For each number below, attach a bridle line to the matching location on the kite, then measure and make a mark at the indicated length.

Attach, measure, and mark one bridle line at a time:

  1. 118 cm (46 1/2 in.)
  2. 115 cm (45 1/4 in.)
  3. 118 cm (46 1/2 in.)
  4. 128 cm (50 1/2 in.)
  5. 121 cm (47 1/2 in.)
  6. 128 cm (50 1/2 in.)
  7. 136 cm (53 1/2 in.)
  8. 136 cm (53 1/2 in.)
  9. 140 cm (55 in.)
  10. 140 cm (55 in.)

 Like to see a video clip? Just scroll down to near the end of this page.

All done? Now:

The Octopus kite - measured bridle lines tied with a Multi-Strand Simple knot.Measured bridle lines tied with a Multi-Strand Simple knot
  • Gather all the lines together.
  • Line up all the marks so they are sitting together in one spot—just above the knot in the photo.
  • Trim the lines with a single snip with scissors a short distance above the marks, say 2 cm (1 in.).
  • Tie all the lines together with a Multi-Strand Simple knot, taking care that all the marks still line up with each other.


It doesn't matter whether the marks are slightly in front, behind, or right inside the knot—as long as they are all together.

Tying Short Bridle Line

The Octopus kite - the short bridle line, tied and attached.The short bridle line, tied and attached
  • Cut off a piece of flying line 60 cm (24 in) long.
  • Tie a Double Loop knot into both ends. See the top photo above.
  • Secure one end behind the towing point knot by forming the loop into a Lark's Head. See the bottom photo up there.

After Kite Completed

Packing the Kite

The Octopus kite - bridle lines laid out.Bridle lines laid out
  • Lay the bridle lines out, away from the leading edge, with the lower-surface plastic facing up. Let the longer lengths lie loose on the plastic as in the photo.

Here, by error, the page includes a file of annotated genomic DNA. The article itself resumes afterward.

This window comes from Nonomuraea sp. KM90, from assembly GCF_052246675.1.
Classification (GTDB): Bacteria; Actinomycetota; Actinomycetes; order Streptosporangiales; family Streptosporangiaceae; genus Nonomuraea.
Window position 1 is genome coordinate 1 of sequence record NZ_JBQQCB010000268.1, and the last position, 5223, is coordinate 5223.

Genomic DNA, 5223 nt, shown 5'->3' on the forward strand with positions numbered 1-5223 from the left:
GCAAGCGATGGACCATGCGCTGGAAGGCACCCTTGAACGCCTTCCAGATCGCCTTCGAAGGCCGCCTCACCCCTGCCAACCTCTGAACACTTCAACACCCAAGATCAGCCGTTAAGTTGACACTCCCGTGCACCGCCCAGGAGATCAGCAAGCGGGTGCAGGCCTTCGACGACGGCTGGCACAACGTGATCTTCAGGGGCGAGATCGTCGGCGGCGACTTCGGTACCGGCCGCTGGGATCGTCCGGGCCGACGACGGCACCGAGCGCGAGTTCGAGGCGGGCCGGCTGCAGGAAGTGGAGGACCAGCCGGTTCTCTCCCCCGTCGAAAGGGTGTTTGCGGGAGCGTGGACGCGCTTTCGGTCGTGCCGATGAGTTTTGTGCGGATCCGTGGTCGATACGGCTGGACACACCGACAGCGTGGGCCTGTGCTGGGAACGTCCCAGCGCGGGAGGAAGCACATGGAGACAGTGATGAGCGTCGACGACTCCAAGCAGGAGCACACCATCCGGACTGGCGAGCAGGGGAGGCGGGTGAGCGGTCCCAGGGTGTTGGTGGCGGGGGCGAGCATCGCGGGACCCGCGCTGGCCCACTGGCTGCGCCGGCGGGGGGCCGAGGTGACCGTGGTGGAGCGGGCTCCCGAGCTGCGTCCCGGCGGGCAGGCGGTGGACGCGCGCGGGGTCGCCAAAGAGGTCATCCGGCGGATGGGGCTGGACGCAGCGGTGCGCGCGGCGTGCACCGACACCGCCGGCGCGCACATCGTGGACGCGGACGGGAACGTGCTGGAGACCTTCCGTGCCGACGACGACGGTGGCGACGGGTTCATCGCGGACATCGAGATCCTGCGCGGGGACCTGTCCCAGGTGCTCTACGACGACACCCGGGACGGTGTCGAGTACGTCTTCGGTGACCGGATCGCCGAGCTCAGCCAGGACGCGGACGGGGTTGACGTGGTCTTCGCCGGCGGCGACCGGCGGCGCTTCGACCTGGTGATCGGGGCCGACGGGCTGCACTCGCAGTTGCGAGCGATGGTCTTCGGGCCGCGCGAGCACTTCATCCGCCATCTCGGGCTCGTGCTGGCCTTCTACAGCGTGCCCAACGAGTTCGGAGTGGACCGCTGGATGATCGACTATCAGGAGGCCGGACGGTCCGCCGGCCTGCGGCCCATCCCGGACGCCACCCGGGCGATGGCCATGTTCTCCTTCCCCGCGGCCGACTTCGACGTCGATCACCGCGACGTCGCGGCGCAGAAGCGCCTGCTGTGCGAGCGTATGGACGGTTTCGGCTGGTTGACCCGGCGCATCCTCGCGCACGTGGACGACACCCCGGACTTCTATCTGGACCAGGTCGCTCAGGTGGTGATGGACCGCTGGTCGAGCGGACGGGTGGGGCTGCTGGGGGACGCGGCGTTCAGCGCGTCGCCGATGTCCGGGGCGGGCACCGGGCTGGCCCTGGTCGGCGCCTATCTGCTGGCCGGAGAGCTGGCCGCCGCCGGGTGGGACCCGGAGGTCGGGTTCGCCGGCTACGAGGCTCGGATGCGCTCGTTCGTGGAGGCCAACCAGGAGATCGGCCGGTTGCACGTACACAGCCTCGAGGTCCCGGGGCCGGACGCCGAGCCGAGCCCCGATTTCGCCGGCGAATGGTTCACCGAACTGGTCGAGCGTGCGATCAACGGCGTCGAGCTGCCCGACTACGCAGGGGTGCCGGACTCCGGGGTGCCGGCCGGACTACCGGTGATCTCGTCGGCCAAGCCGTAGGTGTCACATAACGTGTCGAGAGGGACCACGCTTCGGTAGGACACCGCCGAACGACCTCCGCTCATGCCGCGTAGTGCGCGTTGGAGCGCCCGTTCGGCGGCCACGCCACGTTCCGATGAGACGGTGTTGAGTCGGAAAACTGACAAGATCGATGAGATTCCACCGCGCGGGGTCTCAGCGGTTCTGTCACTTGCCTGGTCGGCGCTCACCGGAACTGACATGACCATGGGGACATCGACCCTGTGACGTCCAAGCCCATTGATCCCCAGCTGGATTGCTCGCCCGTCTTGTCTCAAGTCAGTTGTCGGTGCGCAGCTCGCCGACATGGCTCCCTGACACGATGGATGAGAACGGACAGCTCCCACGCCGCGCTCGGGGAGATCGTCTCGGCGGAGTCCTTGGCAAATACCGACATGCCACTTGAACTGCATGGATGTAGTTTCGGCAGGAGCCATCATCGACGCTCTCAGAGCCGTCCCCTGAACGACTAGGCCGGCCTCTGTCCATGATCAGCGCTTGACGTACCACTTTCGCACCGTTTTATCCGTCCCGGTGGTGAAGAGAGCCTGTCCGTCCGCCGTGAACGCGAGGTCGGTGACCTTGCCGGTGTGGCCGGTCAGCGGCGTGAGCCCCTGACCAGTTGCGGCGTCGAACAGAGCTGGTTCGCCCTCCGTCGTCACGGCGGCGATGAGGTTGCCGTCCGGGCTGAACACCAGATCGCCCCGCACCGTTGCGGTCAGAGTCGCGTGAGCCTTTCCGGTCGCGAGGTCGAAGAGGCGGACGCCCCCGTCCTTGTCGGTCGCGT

The Octopus kite - tails folded onto lower surface.Tails folded onto lower surface
  • Fold the tails, about 1/2 head-height at a time, onto the plastic. Grab all eight tails at once, each time. Carefully squeeze the air out as you go, toward the small ends. After a flight, the tubes will still be half inflated!


The Octopus kite - kite folded down center-line.Kite folded down centerline
  • Fold the kite in half, down the centerline and squeeze the air out toward the air intake. The loose lengths of bridle lines and all the tails are held inside.


The Octopus kite - kite rolled up ready to stow.Kite rolled up ready to stow
  • Starting from the tail end, roll the head up quite tightly, before winding the bridle lines around. It's all ready to stow!


The MBK Octopus kite - attach line, inflate, let out line.Attach line, inflate, let out line

After unrolling the kite at a flying field, carefully drop the tails out and let them float downwind without fouling on the bridle lines. The tails for this kite are so long that it pays to put a weight on the front of the kite to hold it down, while you separate all the tails right down to their tips.

Lark's Head the flying line behind the Double Loop knot of the short bridle line. This makes it easy to attach the flying line and take it off again.

Avoid flying in very windy weather.

If the kite needs it, flying far off to the left and right and even right down to the ground, tie a little Loop knot into both of the bottom bridle lines to pull those corners in a bit more. Be sure to shorten each line the same amount. Further shortening can be done by putting in more knots right next to the Loop knots.

I hope you enjoyed learning how to make my MBK Octopus design!



As mentioned earlier, there's more kite making on this site than you can poke a stick at :-)

Want to know the most convenient way of using it all?

The Big MBK E-book Bundle is a collection of downloads — printable PDF files which provide step-by-step instructions for many kites large and small.

Every kite in every MBK series.